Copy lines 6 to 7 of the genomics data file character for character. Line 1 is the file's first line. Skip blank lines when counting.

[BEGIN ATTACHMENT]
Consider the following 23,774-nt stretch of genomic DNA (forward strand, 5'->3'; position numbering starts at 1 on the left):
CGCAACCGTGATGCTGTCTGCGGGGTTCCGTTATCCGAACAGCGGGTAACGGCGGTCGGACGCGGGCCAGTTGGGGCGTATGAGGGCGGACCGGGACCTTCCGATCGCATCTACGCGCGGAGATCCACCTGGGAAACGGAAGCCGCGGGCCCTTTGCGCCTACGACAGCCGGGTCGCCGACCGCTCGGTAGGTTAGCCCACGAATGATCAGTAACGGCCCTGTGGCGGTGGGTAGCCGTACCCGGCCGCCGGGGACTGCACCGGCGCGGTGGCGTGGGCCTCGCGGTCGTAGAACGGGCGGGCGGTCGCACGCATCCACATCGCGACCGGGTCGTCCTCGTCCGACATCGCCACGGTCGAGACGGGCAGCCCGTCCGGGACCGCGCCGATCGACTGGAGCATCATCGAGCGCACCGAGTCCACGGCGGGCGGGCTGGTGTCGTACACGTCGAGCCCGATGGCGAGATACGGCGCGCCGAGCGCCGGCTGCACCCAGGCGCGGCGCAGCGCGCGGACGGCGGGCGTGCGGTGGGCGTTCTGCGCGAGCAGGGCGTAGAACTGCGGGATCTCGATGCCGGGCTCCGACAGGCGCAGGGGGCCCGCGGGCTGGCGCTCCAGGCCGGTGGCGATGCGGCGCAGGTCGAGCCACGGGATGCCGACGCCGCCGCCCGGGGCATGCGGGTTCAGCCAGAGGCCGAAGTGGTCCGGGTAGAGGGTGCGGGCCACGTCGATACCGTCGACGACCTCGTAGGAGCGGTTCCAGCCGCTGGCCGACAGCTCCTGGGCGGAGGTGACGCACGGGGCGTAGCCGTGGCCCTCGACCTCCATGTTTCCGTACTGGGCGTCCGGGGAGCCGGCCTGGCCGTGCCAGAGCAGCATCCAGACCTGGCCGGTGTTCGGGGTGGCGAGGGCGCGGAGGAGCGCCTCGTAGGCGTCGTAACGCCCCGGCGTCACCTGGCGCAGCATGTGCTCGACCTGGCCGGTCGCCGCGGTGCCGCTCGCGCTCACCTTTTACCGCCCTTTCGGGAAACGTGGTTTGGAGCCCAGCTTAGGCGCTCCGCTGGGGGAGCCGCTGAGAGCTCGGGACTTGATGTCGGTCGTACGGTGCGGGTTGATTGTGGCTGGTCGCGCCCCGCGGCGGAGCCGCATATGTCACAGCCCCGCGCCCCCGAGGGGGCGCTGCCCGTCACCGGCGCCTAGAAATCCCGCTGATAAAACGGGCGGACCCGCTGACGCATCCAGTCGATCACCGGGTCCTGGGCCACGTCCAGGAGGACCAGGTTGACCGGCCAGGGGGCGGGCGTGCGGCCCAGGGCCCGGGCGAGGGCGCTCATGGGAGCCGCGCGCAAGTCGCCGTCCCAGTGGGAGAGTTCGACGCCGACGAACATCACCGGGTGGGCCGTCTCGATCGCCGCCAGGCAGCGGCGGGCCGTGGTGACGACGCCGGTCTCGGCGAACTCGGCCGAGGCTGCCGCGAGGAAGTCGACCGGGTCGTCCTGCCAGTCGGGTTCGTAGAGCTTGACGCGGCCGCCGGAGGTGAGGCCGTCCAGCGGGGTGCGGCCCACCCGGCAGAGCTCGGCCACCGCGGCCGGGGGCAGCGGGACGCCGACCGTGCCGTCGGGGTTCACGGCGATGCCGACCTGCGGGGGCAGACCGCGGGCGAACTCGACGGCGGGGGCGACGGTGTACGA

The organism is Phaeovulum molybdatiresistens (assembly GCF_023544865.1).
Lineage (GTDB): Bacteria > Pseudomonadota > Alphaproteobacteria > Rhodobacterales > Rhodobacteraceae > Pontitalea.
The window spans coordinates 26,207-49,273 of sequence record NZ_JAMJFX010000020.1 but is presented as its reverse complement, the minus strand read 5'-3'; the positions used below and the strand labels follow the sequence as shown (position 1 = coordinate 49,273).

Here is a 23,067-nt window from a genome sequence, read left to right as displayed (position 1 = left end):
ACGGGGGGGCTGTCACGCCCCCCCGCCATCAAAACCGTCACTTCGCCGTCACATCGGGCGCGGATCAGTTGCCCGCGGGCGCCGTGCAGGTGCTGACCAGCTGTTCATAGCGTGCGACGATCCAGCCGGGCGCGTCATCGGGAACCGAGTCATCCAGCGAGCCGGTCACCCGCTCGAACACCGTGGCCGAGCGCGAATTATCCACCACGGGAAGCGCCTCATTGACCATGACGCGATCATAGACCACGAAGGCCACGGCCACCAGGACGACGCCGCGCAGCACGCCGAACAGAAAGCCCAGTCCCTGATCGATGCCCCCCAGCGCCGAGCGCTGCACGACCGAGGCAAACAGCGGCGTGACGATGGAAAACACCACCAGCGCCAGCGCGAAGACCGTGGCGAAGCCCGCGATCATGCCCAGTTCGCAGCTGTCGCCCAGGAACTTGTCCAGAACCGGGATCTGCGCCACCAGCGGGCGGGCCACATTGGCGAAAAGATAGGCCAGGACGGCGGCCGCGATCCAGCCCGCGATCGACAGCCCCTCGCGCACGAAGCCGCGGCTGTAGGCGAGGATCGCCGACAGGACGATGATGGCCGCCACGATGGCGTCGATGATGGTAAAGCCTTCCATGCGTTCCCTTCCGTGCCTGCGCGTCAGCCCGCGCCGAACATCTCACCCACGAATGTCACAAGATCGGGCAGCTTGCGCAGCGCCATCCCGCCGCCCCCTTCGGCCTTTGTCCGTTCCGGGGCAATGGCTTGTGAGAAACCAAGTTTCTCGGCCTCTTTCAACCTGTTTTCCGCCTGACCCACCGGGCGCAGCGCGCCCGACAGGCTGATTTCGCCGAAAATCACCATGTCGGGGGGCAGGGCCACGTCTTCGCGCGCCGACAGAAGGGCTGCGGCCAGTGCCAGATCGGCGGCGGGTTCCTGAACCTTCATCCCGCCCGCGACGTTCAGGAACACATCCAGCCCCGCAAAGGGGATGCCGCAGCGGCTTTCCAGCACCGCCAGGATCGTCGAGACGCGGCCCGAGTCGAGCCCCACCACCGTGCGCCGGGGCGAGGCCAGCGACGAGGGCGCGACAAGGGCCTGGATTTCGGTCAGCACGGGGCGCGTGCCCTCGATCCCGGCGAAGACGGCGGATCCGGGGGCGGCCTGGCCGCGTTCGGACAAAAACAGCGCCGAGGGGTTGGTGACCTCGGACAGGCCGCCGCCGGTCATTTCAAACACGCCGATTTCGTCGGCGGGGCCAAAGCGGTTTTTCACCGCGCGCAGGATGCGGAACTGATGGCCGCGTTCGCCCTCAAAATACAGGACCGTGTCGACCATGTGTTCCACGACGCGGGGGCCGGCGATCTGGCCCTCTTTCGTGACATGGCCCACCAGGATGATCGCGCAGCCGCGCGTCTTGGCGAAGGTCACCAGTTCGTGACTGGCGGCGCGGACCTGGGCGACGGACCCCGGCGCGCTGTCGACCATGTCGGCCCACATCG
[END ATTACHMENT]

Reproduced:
Here is a 23,067-nt window from a genome sequence, read left to right as displayed (position 1 = left end):
ACGGGGGGGCTGTCACGCCCCCCCGCCATCAAAACCGTCACTTCGCCGTCACATCGGGCGCGGATCAGTTGCCCGCGGGCGCCGTGCAGGTGCTGACCAGCTGTTCATAGCGTGCGACGATCCAGCCGGGCGCGTCATCGGGAACCGAGTCATCCAGCGAGCCGGTCACCCGCTCGAACACCGTGGCCGAGCGCGAATTATCCACCACGGGAAGCGCCTCATTGACCATGACGCGATCATAGACCACGAAGGCCACGGCCACCAGGACGACGCCGCGCAGCACGCCGAACAGAAAGCCCAGTCCCTGATCGATGCCCCCCAGCGCCGAGCGCTGCACGACCGAGGCAAACAGCGGCGTGACGATGGAAAACACCACCAGCGCCAGCGCGAAGACCGTGGCGAAGCCCGCGATCATGCCCAGTTCGCAGCTGTCGCCCAGGAACTTGTCCAGAACCGGGATCTGCGCCACCAGCGGGCGGGCCACATTGGCGAAAAGATAGGCCAGGACGGCGGCCGCGATCCAGCCCGCGATCGACAGCCCCTCGCGCACGAAGCCGCGGCTGTAGGCGAGGATCGCCGACAGGACGATGATGGCCGCCACGATGGCGTCGATGATGGTAAAGCCTTCCATGCGTTCCCTTCCGTGCCTGCGCGTCAGCCCGCGCCGAACATCTCACCCACGAATGTCACAAGATCGGGCAGCTTGCGCAGCGCCATCCCGCCGCCCCCTTCGGCCTTTGTCCGTTCCGGGGCAATGGCTTGTGAGAAACCAAGTTTCTCGGCCTCTTTCAACCTGTTTTCCGCCTGACCCACCGGGCGCAGCGCGCCCGACAGGCTGATTTCGCCGAAAATCACCATGTCGGGGGGCAGGGCCACGTCTTCGCGCGCCGACAGAAGGGCTGCGGCCAGTGCCAGATCGGCGGCGGGTTCCTGAACCTTCATCCCGCCCGCGACGTTCAGGAACACATCCAGCCCCGCAAAGGGGATGCCGCAGCGGCTTTCCAGCACCGCCAGGATCGTCGAGACGCGGCCCGAGTCGAGCCCCACCACCGTGCGCCGGGGCGAGGCCAGCGACGAGGGCGCGACAAGGGCCTGGATTTCGGTCAGCACGGGGCGCGTGCCCTCGATCCCGGCGAAGACGGCGGATCCGGGGGCGGCCTGGCCGCGTTCGGACAAAAACAGCGCCGAGGGGTTGGTGACCTCGGACAGGCCGCCGCCGGTCATTTCAAACACGCCGATTTCGTCGGCGGGGCCAAAGCGGTTTTTCACCGCGCGCAGGATGCGGAACTGATGGCCGCGTTCGCCCTCAAAATACAGGACCGTGTCGACCATGTGTTCCACGACGCGGGGGCCGGCGATCTGGCCCTCTTTCGTGACATGGCCCACCAGGATGATCGCGCAGCCGCGCGTCTTGGCGAAGGTCACCAGTTCGTGACTGGCGGCGCGGACCTGGGCGACGGACCCCGGCGCGCTGTCGACCATGTCGGCCCACATCG